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At epicenter of Minneapolis riots, a reckoning is underway

Adam Belz, Star Tribune (Minneapolis) on

Published in Business News

Bao Huang, owner of Hop Wong near the corner of Lake and Chicago, slept in the Chinese takeout restaurant with a gun through the four nights of riots, but he couldn't prevent a fire next door from damaging it. "Where's the police? Where's the city? Every year I pay taxes. Where are the police?" Huang said.

From south Minneapolis, protests spread across the world. Support for Black Lives Matter among white Americans grew to a majority overnight, polls show. Sweeping reform is on the agenda across the nation. Even the NFL apologized, indirectly, to Colin Kaepernick.

'The whole world is looking'

On May 28 -- the night the Third Precinct police station and the liquor store and many other buildings burned -- Ruhel Islam cooked food for protesters and offered bottled water in front of his restaurant, Gandhi Mahal, down the block and around a corner from the police station.

Medics set up a spot to treat injured protesters in a community space adjacent to the restaurant.

Later that night, someone set a fire that consumed Gandhi Mahal. The next morning, Islam's response went viral: "Let my building burn," he said. "Justice needs to be served."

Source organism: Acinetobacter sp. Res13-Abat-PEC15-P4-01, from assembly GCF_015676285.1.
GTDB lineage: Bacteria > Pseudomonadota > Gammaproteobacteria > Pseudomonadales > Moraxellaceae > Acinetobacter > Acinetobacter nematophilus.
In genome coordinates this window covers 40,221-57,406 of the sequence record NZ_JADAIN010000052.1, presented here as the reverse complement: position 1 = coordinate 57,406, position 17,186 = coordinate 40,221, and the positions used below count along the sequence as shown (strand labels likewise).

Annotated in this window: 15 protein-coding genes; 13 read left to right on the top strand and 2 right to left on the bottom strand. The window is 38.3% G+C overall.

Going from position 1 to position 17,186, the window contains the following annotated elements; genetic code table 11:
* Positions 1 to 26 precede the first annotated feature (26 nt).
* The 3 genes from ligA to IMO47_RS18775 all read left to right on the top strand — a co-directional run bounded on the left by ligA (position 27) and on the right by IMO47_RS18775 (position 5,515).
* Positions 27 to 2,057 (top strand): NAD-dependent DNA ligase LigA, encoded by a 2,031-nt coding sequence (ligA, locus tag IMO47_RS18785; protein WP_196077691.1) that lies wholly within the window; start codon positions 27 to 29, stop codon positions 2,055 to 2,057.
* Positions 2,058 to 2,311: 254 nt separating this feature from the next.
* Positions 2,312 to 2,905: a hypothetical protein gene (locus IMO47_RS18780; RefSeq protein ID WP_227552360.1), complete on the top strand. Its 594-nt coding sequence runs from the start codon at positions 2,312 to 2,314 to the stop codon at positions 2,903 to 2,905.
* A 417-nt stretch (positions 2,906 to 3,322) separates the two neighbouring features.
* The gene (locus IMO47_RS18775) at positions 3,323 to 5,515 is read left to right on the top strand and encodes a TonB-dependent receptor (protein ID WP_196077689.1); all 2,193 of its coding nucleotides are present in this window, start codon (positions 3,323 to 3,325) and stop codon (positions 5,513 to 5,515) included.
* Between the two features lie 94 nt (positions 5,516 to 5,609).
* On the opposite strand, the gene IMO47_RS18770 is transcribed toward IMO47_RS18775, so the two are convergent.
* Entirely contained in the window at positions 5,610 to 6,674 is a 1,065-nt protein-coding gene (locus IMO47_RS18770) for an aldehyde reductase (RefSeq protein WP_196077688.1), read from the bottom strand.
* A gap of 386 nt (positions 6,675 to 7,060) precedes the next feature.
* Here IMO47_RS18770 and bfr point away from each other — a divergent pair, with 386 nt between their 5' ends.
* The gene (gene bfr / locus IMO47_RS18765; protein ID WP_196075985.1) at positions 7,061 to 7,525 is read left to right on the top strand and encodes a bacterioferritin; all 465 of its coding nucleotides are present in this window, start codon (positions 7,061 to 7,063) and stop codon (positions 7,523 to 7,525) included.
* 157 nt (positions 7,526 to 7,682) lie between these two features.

Islam was a student demonstrator in Bangladesh in 1990 when a mass uprising toppled a military ruler. Those protests were not always peaceful. Dozens died, and students and other demonstrators clashed with police repeatedly before the president resigned.

It took Islam time after moving to Minneapolis to learn "what has happened with our black brothers and sisters," he said. Careful to emphasize that he does not condone violence, Islam said, "Our buildings have burned. Why should we blame the protesters for this? We should blame our decisionmakers for this. It's been hundreds of years. All these years, nobody has listened."

He drives from his home on the southeast side of town in his minivan to the site of the restaurant most days, checking on the community center and the cherry tree just down the street. He is trying to find a kitchen so he can resume cooking food for takeout, maybe a spot on Franklin Avenue.

Someone, Islam doesn't know who, put a sign up on the fence around the rubble of his restaurant that says "Special thanks to Gandhi Mahal." He plans to rebuild on the same block, though he estimates it will take three or four years.

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